What differentiates you from others within your industry?

I would say what differentiates me is true market experience. My last real estate firm was seven blocks from where I grew up in the Bronx. This gave me the homecourt advantage of knowledge. I knew all the bodega owners, the guys that made the best $1 pizza on the street, and even where to find the best chopped cheese. This allowed me to connect with the community and my clients in ways my competition simply couldn’t.

Where do you see yourself in the next 5 years?

That’s a great question. Five years from now, I’ll be 30 years old. I mean, Forbes 30 under 30 would be nice, right? Other than that, I see myself continuing to build a real estate development and property management firm well into the multi-millions of dollars. In addition to that, I’d love to get back into basketball, albeit on the sidelines. Maybe I could assemble a youth team or possibly put together a basketball camp. I have family in Haiti, so I’m planning to donate money and resources to create a youth basketball ecosystem in the country. I’m thinking this can be accomplished by creating training camps or forming a summer tournament… or maybe both!

What challenges have you faced while building your business and brand?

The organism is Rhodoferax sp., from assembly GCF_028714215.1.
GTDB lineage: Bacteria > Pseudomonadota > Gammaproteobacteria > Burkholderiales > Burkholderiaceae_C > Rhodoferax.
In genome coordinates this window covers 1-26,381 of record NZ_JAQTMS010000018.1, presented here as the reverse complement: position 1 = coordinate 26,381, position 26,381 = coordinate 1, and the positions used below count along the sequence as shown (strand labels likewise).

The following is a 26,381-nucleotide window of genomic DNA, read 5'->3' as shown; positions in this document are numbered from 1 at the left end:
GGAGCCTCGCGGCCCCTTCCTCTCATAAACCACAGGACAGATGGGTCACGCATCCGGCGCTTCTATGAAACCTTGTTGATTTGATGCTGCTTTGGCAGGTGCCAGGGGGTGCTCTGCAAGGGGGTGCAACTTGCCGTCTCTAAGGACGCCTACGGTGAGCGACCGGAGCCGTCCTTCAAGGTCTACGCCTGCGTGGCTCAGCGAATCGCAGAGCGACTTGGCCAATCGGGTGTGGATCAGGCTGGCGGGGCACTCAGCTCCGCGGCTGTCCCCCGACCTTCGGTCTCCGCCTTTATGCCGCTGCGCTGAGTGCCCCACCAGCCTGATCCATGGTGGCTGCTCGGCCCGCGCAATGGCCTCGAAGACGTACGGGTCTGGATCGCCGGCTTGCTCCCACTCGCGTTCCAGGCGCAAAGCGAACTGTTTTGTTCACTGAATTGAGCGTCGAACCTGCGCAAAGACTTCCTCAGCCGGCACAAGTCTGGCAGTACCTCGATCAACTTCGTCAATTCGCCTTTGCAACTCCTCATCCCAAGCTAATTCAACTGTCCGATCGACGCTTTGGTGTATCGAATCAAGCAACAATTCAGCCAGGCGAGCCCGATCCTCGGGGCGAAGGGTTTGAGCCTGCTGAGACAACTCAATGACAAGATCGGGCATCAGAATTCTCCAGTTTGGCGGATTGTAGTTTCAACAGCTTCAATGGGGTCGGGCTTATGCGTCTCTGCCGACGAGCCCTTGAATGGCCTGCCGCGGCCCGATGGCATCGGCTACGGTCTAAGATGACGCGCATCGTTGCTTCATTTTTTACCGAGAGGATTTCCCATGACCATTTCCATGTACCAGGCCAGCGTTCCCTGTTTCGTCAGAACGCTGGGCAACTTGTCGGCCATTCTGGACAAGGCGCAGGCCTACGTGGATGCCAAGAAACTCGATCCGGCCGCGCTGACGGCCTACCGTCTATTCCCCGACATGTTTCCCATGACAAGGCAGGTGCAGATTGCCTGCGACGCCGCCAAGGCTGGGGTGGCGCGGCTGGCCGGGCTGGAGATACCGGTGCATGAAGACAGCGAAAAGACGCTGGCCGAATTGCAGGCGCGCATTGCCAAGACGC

The greatest challenge I have encountered was my career-ending basketball injury which cut three ligaments, an artery, got over 60 stitches, and left me with a seven-inch scar on my wrist. Honestly, I almost passed away that day. When I woke up the next morning with blood everywhere and a club for a hand, I knew it was time to wake up and take accountability for my decisions. Within a few weeks, I was working full-time on my real estate career, all the while working on my tech app.

What have you learned from these challenges?

Well, after my career ending injury, I had a huge identity crisis. It’s something I’m sure a lot of former athletes can relate to. For six or seven years, it was all I knew. I was all I lived and worked for. That day, I realized there had to be more to Diamonte Zarba. I became determined to build a brand, career, and name for myself professionally apart from basketball. I had to ask myself “what do you want to be known for?” That experience taught me the value of life. In the years since, I have volunteered with social, entrepreneurial, and basketball related initiatives throughout the inner city.